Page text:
Medvedev to Enjoy Tea-Table Talk With Hillary Clinton

  Russian President Dmitry Medvedev has invited U.S. Secretary Hillary Clinton to his private residence in suburban Barvikha for a discussion Tuesday on a broad range of issues in what one senior State Department official called a "relaxed setting."

   Issues on the agenda for the two-hour meeting include the next steps on Iran, the Mideast conflict, cooperation on Afghanistan, possible joint work on a missile defense system, Russia's "neighborhood" and climate change.

  Clinton also will meet with Foreign Minister Sergey Lavrov, following up on many of the same issues, as well as getting progress reports on the new bilateral presidential commission they jointly chair.

   The commission, created by presidents Medvedev and Barack Obama during the latter's July visit to Moscow, has 16 working groups dealing with a number of aspects of the relationship, from arms control to health care.

  A key issue during Clinton's two-day visit to Russia will be arms control and reaching an accord to replace the 1991 Start II arms control agreement, which expires in December.

   Also at the top of the agenda are Iran and international efforts to induce Tehran to end its nuclear program. A senior administration official said Clinton will speak with Medvedev and Lavrov "about what specific forms of pressure Russia would be prepared to join the U.S. and other nations in."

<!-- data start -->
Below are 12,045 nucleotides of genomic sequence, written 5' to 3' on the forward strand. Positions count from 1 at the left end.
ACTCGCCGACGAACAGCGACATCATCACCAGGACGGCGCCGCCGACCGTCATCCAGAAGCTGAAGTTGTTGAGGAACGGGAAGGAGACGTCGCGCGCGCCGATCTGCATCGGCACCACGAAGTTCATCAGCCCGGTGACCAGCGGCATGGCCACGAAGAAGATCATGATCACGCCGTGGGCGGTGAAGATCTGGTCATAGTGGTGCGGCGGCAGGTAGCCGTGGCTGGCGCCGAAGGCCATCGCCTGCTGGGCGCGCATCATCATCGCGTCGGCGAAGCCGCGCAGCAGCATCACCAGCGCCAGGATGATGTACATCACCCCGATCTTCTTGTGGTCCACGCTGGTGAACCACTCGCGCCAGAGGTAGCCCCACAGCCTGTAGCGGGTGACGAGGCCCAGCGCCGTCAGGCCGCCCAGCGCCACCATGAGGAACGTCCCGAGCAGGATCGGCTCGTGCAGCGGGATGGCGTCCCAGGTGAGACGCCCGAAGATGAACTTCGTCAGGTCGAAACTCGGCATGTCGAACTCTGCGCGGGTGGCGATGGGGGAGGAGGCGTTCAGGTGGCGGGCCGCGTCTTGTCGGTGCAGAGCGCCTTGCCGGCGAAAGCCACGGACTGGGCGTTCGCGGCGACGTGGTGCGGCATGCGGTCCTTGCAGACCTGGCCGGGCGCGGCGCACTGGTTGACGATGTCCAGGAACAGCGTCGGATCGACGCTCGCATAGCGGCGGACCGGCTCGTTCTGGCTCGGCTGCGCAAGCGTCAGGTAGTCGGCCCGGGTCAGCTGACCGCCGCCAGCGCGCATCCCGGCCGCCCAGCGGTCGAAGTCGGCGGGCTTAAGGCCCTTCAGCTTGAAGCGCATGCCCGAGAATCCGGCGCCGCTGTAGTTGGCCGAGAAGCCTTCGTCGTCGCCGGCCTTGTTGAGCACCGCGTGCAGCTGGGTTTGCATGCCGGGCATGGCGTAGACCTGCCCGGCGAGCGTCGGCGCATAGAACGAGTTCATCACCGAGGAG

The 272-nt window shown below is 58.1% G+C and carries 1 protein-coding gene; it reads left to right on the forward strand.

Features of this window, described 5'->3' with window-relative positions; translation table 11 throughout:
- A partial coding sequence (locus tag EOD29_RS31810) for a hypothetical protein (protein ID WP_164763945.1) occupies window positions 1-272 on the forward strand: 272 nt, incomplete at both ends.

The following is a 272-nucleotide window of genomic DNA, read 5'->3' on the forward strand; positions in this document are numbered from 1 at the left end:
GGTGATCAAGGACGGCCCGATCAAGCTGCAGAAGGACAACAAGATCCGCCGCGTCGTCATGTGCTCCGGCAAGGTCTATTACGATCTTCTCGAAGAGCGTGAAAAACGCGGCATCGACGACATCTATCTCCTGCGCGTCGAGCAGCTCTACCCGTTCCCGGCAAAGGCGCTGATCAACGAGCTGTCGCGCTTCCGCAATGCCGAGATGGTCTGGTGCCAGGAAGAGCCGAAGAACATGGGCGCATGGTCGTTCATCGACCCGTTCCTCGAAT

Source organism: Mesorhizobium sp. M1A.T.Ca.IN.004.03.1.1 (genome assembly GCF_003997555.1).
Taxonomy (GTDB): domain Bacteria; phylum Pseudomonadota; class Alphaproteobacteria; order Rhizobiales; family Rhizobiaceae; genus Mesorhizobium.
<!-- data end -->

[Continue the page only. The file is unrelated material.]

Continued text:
The Obama administration has been cautiously optimistic about previous comments by Medvedev that sanctions "sometimes are inevitable." Russia traditionally opposes sanctions and Prime Minister Vladimir Putin has been highly critical of such steps. 

    During her visit, Clinton also will meet with members of Russia's civil society, including human rights leaders. She will stop by a center where Russian engineers design airplanes for U.S.-based Boeing.

  She will hold a town-hall-style meeting with students at Moscow State University, attend an opera at the Bolshoi Theater and participate in the dedication of a statue to American poet Walt Whitman.

The CNN  contributed to the report.

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